NativeCast is a family affair: Giacco is its creative head, his father handles most of the business end, his wife works on trade shows, his mother works in the production studio once a week, and Giacco says each member of his “rather large” family “helps out in one way or another.”

We wanted to know more about every aspect of his business, and he graciously allowed us to indulge our curiosity.

Ricky's Studio

You “design” not only your objects, but the material they’re made of. Does that give you a special satisfaction?
Designing the material I work with is very cool, and I am happy with the results I am getting. There is satisfaction in knowing that my customers also enjoy what I’m doing. I do know the material’s limitations, so as I look to design new pieces and expand the business, I am exploring some new material ideas.

The most important breakthroughs have been in the mixing process. We have successfully replaced the typical heavy aggregates with lighter and more eco-friendly options while maintaining a good strength. This process is much easier said than done.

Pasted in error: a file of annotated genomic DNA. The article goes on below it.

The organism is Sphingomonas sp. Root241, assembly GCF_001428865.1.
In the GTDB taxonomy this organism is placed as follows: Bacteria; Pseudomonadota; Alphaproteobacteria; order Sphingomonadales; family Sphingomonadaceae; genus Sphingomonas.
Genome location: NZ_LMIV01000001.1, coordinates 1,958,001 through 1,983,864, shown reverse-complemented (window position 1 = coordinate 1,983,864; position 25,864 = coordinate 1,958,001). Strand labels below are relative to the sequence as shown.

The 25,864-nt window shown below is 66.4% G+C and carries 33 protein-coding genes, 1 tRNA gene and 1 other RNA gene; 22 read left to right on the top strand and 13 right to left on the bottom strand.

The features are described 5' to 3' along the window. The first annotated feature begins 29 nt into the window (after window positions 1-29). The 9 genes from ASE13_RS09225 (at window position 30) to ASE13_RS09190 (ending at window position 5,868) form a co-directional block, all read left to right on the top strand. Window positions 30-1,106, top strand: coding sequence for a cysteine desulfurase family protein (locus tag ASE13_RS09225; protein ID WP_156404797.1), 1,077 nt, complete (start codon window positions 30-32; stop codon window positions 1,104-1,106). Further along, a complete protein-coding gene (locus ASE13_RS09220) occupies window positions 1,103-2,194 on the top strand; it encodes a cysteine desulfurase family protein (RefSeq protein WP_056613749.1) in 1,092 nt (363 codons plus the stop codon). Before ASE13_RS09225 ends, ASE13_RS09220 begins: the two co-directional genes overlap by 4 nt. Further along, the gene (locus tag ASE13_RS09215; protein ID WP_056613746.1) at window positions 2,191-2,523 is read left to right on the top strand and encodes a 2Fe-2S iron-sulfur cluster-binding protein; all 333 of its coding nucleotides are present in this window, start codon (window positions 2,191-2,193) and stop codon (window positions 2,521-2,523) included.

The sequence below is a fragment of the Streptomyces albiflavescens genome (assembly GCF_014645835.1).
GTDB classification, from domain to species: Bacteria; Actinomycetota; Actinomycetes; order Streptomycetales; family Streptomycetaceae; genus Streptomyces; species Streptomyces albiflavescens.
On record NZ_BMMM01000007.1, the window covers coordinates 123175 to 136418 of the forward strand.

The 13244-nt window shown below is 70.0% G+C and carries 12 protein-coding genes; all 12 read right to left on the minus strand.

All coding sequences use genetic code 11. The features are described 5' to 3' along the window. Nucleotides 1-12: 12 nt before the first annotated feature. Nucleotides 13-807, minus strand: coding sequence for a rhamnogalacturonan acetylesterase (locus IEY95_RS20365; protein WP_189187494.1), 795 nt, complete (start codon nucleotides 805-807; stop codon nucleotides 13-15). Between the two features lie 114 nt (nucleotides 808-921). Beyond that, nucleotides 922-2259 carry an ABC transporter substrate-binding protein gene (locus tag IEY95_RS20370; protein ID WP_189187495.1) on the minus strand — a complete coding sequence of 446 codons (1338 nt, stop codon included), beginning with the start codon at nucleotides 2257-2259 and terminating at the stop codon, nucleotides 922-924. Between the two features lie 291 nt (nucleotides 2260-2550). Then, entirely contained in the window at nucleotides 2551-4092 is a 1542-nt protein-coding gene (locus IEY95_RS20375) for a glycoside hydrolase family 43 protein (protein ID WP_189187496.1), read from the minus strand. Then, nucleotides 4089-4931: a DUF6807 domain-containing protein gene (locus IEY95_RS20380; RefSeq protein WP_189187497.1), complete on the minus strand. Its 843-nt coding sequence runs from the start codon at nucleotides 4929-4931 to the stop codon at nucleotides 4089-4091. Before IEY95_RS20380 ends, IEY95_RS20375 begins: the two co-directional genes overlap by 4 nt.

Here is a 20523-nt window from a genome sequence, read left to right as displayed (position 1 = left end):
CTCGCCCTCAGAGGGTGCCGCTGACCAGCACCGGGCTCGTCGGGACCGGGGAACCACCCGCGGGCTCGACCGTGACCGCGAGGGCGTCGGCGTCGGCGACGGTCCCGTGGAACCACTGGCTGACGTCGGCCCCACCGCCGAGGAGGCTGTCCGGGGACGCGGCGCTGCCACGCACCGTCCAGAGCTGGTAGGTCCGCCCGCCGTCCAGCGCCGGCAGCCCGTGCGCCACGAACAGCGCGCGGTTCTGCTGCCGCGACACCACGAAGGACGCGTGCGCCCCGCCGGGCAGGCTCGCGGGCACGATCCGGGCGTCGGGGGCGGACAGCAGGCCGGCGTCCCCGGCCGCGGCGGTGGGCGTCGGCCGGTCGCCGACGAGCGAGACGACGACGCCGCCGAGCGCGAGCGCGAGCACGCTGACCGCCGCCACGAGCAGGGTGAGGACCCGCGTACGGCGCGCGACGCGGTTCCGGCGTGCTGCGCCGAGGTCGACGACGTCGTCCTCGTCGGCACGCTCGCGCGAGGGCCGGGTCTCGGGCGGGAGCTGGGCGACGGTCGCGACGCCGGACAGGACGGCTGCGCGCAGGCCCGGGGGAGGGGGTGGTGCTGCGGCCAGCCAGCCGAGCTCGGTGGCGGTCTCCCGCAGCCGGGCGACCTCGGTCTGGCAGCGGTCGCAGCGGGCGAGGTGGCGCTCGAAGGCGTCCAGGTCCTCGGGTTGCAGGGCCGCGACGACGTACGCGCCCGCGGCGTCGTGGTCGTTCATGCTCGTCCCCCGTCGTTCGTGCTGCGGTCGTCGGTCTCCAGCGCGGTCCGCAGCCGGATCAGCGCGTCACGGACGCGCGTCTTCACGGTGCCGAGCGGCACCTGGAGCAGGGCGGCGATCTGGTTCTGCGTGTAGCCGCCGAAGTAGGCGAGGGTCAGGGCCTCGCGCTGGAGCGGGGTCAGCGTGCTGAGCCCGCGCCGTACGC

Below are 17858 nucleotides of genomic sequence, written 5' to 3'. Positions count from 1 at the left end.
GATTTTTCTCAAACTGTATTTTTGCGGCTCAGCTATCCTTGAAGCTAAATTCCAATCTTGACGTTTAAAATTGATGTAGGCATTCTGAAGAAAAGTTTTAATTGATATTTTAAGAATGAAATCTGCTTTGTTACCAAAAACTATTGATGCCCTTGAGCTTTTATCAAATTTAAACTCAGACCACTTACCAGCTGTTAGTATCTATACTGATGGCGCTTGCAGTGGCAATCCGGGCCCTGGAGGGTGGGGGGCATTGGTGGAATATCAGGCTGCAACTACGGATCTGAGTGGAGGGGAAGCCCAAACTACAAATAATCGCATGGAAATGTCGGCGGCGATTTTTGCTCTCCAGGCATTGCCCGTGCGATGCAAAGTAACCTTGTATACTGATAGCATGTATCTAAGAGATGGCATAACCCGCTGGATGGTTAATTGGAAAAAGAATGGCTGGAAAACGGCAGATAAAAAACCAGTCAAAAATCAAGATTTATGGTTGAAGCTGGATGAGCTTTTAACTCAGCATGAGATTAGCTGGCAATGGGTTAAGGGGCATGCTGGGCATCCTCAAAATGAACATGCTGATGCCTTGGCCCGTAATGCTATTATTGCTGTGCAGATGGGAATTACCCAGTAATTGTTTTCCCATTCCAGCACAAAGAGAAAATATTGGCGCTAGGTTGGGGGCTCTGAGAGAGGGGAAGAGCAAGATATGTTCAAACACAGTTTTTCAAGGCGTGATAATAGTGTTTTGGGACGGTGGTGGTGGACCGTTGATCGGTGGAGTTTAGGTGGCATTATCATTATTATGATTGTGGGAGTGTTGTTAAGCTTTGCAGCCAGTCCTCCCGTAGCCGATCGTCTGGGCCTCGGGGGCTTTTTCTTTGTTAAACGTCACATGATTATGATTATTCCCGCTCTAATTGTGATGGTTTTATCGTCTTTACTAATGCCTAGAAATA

Ricky's workbench

Gun

Tell us a bit about the process of making your concrete.
Our green concrete is made by hand and is a fairly complicated process to mix. It is made of Portland cement, sand, lime, recycled concrete, post consumer plastic, shells and pine mulch. The ingredients are always the same, but the ratios tend to vary. This is due to a number of different factors; the biggest ones are air temperature and the technique being used to craft the pieces. We use different application processes depending on the individual product. This forces us to hand mix many small batches of concrete.

Is it a form of hypertufa?
It is not exactly hypertufa, but the concept of modifying the concrete mix for planters is the same.

Where and how do you get the recycled material you use? Is it pre-crushed? Do you treat it? Does it affect the color of the stone?
Our recycled content is all locally sourced. The reclaimed concrete is cleaned and crushed into very small pieces so we can properly incorporate into our mix. We do not treat the recycled content any further. The recycled content does not affect the color of the stone. It acts as filler so it is really contained within the concrete walls.

What factors come into play when making these decisions about materials and their suitability for a given piece?